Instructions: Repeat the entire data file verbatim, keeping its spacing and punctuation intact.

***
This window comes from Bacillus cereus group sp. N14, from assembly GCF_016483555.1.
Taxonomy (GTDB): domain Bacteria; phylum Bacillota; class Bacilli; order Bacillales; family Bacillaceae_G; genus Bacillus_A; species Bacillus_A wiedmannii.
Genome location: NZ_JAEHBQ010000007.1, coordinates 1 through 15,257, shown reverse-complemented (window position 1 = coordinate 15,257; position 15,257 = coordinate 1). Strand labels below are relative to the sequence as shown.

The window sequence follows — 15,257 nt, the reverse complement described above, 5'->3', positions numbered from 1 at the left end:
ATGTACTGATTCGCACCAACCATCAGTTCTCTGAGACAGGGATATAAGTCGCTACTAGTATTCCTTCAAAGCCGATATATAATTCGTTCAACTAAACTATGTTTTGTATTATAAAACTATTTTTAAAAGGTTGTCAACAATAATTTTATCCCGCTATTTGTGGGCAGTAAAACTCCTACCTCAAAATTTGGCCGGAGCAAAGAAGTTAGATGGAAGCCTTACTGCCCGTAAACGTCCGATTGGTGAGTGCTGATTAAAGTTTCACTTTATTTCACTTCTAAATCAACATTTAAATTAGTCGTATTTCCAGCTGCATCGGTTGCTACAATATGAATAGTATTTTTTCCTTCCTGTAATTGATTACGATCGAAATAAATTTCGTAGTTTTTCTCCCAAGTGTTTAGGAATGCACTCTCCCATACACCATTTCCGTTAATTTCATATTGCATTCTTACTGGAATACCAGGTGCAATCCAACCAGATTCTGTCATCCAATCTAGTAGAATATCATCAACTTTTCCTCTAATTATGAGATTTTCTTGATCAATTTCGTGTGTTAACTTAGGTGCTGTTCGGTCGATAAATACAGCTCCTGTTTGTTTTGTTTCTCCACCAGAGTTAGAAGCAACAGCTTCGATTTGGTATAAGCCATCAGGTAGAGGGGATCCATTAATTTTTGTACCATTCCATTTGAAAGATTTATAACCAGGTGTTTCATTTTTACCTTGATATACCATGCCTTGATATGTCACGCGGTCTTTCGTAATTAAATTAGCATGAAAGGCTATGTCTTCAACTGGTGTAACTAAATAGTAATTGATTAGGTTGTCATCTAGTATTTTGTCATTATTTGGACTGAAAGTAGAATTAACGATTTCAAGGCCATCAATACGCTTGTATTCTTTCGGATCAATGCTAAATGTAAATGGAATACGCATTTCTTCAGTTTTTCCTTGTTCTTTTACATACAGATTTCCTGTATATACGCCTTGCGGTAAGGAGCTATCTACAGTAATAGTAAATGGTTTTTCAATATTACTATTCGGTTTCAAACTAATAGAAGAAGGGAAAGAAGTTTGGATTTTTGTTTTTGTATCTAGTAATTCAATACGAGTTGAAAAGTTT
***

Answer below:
This window comes from Bacillus cereus group sp. N14, from assembly GCF_016483555.1.
Taxonomy (GTDB): domain Bacteria; phylum Bacillota; class Bacilli; order Bacillales; family Bacillaceae_G; genus Bacillus_A; species Bacillus_A wiedmannii.
Genome location: NZ_JAEHBQ010000007.1, coordinates 1 through 15,257, shown reverse-complemented (window position 1 = coordinate 15,257; position 15,257 = coordinate 1). Strand labels below are relative to the sequence as shown.

The window sequence follows — 15,257 nt, the reverse complement described above, 5'->3', positions numbered from 1 at the left end:
ATGTACTGATTCGCACCAACCATCAGTTCTCTGAGACAGGGATATAAGTCGCTACTAGTATTCCTTCAAAGCCGATATATAATTCGTTCAACTAAACTATGTTTTGTATTATAAAACTATTTTTAAAAGGTTGTCAACAATAATTTTATCCCGCTATTTGTGGGCAGTAAAACTCCTACCTCAAAATTTGGCCGGAGCAAAGAAGTTAGATGGAAGCCTTACTGCCCGTAAACGTCCGATTGGTGAGTGCTGATTAAAGTTTCACTTTATTTCACTTCTAAATCAACATTTAAATTAGTCGTATTTCCAGCTGCATCGGTTGCTACAATATGAATAGTATTTTTTCCTTCCTGTAATTGATTACGATCGAAATAAATTTCGTAGTTTTTCTCCCAAGTGTTTAGGAATGCACTCTCCCATACACCATTTCCGTTAATTTCATATTGCATTCTTACTGGAATACCAGGTGCAATCCAACCAGATTCTGTCATCCAATCTAGTAGAATATCATCAACTTTTCCTCTAATTATGAGATTTTCTTGATCAATTTCGTGTGTTAACTTAGGTGCTGTTCGGTCGATAAATACAGCTCCTGTTTGTTTTGTTTCTCCACCAGAGTTAGAAGCAACAGCTTCGATTTGGTATAAGCCATCAGGTAGAGGGGATCCATTAATTTTTGTACCATTCCATTTGAAAGATTTATAACCAGGTGTTTCATTTTTACCTTGATATACCATGCCTTGATATGTCACGCGGTCTTTCGTAATTAAATTAGCATGAAAGGCTATGTCTTCAACTGGTGTAACTAAATAGTAATTGATTAGGTTGTCATCTAGTATTTTGTCATTATTTGGACTGAAAGTAGAATTAACGATTTCAAGGCCATCAATACGCTTGTATTCTTTCGGATCAATGCTAAATGTAAATGGAATACGCATTTCTTCAGTTTTTCCTTGTTCTTTTACATACAGATTTCCTGTATATACGCCTTGCGGTAAGGAGCTATCTACAGTAATAGTAAATGGTTTTTCAATATTACTATTCGGTTTCAAACTAATAGAAGAAGGGAAAGAAGTTTGGATTTTTGTTTTTGTATCTAGTAATTCAATACGAGTTGAAAAGTTT